Do you prescribe MET for stone patients?

April 12, 2017

Urology Times reached out to three urologists (selected randomly) and asked them each the following question: Do you prescribe MET for stone patients?

Urology Times reached out to three urologists (selected randomly) and asked them each the following question: Do you prescribe MET for stone patients?

 

“Yes, because anecdotally medical expulsive therapy works. Actually, some studies show it works a little bit. It’s one of those things-it can’t hurt. I’ve seen people pass stones that no human being should be able to pass. I can’t attribute it 100% to MET, it could just be their anatomy, but I’ve seen it.

If the patient has gone to the emergency room on Tuesday and shows up at your office on Thursday, you don’t know where the stone is for sure, whether it’s mid or proximal. So if I don’t have an immediate film, I give them the medication on the benefit of the doubt that the stone is hopefully distal. You may be told that it’s proximal, but 3 days later, maybe it is a distal stone.

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The only real [alpha-blocker] side effect to worry about is orthostasis. If they’re dehydrated, they may get a little orthostatic, but generally part of the treatment to try to pass a stone is hydration, so that almost eliminates that as a problem by just making sure they’re hydrated. The other side effect is that it tends to lower blood pressure or cause retrograde ejaculation. But temporarily, who cares?”

Todd Cohen, MD

Gastonia, NC

Next: “The answer to that is yes-although I’m not particularly convinced it works that well."

 

“The answer to that is yes-although I’m not particularly convinced it works that well. We’re in this flux point where maybe we don’t think it works that well, but I still use it. To be honest, the most common reason I use it is because patients read about it, and if I’m treating a stone, they would have been given Flomax by the ER they went to originally. A lot of times, I’m just continuing what they’ve heard, or have had initiated by the ER, because they’re convinced by the ER that it works.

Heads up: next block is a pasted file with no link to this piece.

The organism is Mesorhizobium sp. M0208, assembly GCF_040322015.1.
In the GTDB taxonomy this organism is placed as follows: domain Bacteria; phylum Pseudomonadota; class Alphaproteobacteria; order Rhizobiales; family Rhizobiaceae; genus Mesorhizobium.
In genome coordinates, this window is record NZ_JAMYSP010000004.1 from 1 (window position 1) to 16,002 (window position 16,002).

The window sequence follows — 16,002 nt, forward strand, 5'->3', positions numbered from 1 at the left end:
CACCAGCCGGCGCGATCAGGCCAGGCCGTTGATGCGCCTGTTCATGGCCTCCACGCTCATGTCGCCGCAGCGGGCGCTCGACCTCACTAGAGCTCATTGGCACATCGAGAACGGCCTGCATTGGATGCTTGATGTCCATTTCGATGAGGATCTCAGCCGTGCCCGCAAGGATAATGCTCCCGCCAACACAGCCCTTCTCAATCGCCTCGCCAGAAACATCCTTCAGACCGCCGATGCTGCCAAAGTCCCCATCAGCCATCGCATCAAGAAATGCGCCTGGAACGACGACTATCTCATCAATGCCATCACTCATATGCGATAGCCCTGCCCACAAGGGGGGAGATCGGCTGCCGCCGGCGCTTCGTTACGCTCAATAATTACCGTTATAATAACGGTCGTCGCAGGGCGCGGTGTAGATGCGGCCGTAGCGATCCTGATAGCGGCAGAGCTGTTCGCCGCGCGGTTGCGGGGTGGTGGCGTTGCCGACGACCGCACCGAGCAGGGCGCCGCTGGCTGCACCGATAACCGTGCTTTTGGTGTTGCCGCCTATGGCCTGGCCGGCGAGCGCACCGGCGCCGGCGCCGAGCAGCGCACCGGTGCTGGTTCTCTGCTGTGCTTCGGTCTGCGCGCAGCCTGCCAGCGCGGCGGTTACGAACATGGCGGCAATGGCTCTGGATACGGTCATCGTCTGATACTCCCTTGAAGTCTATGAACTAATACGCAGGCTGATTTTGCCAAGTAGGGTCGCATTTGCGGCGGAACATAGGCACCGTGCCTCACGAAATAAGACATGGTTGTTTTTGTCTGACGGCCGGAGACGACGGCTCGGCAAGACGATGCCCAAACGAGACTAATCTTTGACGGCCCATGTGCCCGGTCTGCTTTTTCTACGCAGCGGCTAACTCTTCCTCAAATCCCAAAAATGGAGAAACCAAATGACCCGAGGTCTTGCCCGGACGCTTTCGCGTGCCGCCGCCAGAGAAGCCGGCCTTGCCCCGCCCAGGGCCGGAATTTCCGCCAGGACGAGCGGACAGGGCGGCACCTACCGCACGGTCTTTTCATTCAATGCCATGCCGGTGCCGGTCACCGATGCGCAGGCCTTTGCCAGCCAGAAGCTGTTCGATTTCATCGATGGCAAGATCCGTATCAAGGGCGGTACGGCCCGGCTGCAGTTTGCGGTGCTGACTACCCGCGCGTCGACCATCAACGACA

In the original literature, one study suggested that the likelihood of stone passage increased by something like 30%. It’s my impression there’s been conflicting data lately. Certainly when the one paper in the ER literature suggested it worked, using Flomax became almost standard. I think almost every ER uses it now because it’s in their literature so much.

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In our literature, it’s not so clear. That’s why sometimes I just really continue their therapy. When you’re giving patients a week or two to try to pass stones, if someone’s already convinced them that it’s the Flomax that’s going to help them pass them, they may not be convinced that it’s time to have a procedure, even if the urologist is. If you haven’t given them the Flomax or if you take them off the Flomax and the stone doesn’t pass, they’ll say’ ‘it’s because you didn’t give me the Flomax.’ A lot of times if they’re passing a stone and it looks like they might be able to pass it, we’ll give them a few weeks. You really look for it to be obvious that they passed it, or they need a procedure. If you don’t give them that, they look it up on the Internet or remember what was said in the ER, and they may not be convinced that they really need the procedure when they really do.

I know there’s conflicting data, but it’s not particularly harmful to give them the medicine. So in some ways, it’s more effort than it needs to be to convince patients they don’t need it.”

Jason Engel, MD  

Washington

Next: “In patients who are not really ill, I think it does have some efficacy"

 

“In patients who are not really ill, I think it does have some efficacy, which buys you more time before you can get them on surgical schedule. I also think starting a patient on Flomax, specifically, or the anti-inflammatory agents also helps to facilitate a ureteroscopy if you are going to do that first. Even if it doesn’t cause expulsion of the stone, it also helps to facilitate the ureteroscopy. Being on the two medications prior to the ureteroscopy and stents also help with stent pain. Stent pain is the real deal and most patients who are going to have a ureteroscopy for a stone which has failed expulsion therapy are going to get a stent. It doesn’t necessarily make the ureteroscopy any less challenging, but it will help post-ureteroscopy with stent pain.”

Chad Wotkowicz, MD       

Portsmouth, NH

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